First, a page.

PGP spread worldwide on the Internet, and Zimmermann faced a three-year federal investigation for violating then strict regulations regarding the export of cryptographic software. When the government case was dropped in 1996, Zimmermann formed PGP Inc., and the modern age of consumer desktop encryption was born. PGP Inc. became a part of Network Associates in 1997.
Like the system itself, PGP is both public and private. While Network Associates' source code is proprietary and no longer released to the general public, PGP, as a concept, lives in the open through the OpenPGP movement, a set of design specifications intended to make all forms of PGP-like public key systems interoperable.
Enter GNU (pronounced "guh-NEW") Privacy Guard, also called GnuPG.
GNU (a "recursive acronym" meaning "GNU's Not Unix") was launched in 1984 to develop and maintain a free and open-source "Unix-like" operating system. The GnuPG project is an OpenPGP offshoot managed by the German Unix Users Group and begun in response to U.S. export restrictions.
In a move seen as a rebuff of American pressure to tighten its restrictions on cryptographic technologies, the German government awarded the fledgling software effort a $177,000 grant in 1999. "In Germany, we are really free to do anything now," Werner Koch, head of the GnuPG movement, said of the German funding.
Now, just two years later, Koch and his GnuPG team have a robust application available for multiple platforms -- and a new pool of potential users with which to grow.
"I expected something like this," Koch said of PGP's demise. "They (Network Associates) have moved away from an encryption tool to a 'do everything security solution with the name PGP.' [But] it might have turned out that the name PGP didn't help that much in marketing."
GnuPG's marketing amounts to little more than word-of-mouth and Web sites. But those appear adequate. Discussion of GnuPG slipped onto the scene in PGP-related newsgroups and e-mail lists with surprising stealth. No announcements, no fanfare. It was just there one day, being recommended to an increasing number of inquisitive Windows and Macintosh users as a possible replacement for PGP.
Koch, who oversees GnuPG development from Germany, said the number of visitors to the GnuPG site each week has almost doubled since Jan. 6, rising from 11,249 to 20,689. While download numbers are difficult to measure since approximately 30 sites mirror the GnuPG files, Koch said GnuPG's main server is registering approximately 2,000 downloads per week for the application's Windows version and about the same for the Unix version. That's up from approximately 1,700 each earlier this year, he said.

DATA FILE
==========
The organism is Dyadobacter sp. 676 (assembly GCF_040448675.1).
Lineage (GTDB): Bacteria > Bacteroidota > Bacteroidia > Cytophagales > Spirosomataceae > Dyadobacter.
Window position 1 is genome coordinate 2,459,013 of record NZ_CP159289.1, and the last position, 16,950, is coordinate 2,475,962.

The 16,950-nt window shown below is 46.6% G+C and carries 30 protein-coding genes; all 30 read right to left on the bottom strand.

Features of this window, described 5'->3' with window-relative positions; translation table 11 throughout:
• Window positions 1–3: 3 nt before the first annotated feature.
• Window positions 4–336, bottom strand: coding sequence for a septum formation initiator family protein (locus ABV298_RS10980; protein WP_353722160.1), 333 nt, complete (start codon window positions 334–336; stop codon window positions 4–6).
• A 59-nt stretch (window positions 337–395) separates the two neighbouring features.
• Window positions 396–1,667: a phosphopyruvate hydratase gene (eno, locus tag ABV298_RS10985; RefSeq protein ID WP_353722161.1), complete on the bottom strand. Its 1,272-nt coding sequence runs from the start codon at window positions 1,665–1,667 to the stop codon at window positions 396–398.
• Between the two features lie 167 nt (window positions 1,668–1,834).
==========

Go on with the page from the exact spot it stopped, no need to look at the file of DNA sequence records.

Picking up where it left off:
Downloads of the relatively new GnuPG version designed for Apple's new operating system, Mac OS X, have also jumped sharply, and new user interface tools for OS X have been introduced within the past month -- and updated since then.
"I don't really have time for a full quantitative analysis, but I think that interest is about three times what it was," said Gordon Worley, a 19-year-old Orlando, Fla., computer science student who oversees the Mac OS X version of GnuPG. "A lot of work is getting done in the MacGPG project because users of PGP are realizing that they have to find a solution when migrating to OS X."
Zimmermann, now a consultant who remains active in the OpenPGP movement, indicated the Network Associates experience should be an example to privacy advocates.
"... It is dangerous to put all your eggs in one basket, and we can clearly see now how bad it can be to allow PGP to be buried by a company that owns it exclusively," he said. "We are all fortunate that GPG was developed."
After Network Associates purchased PGP, commercial releases began to include services not required by the average user -- virtual private networking, software firewall protection, key sharing and even a third-party corporate key recovery system. GnuPG, on the other hand, concentrates on the basics of digital signatures, e-mail and file encryption, and key management.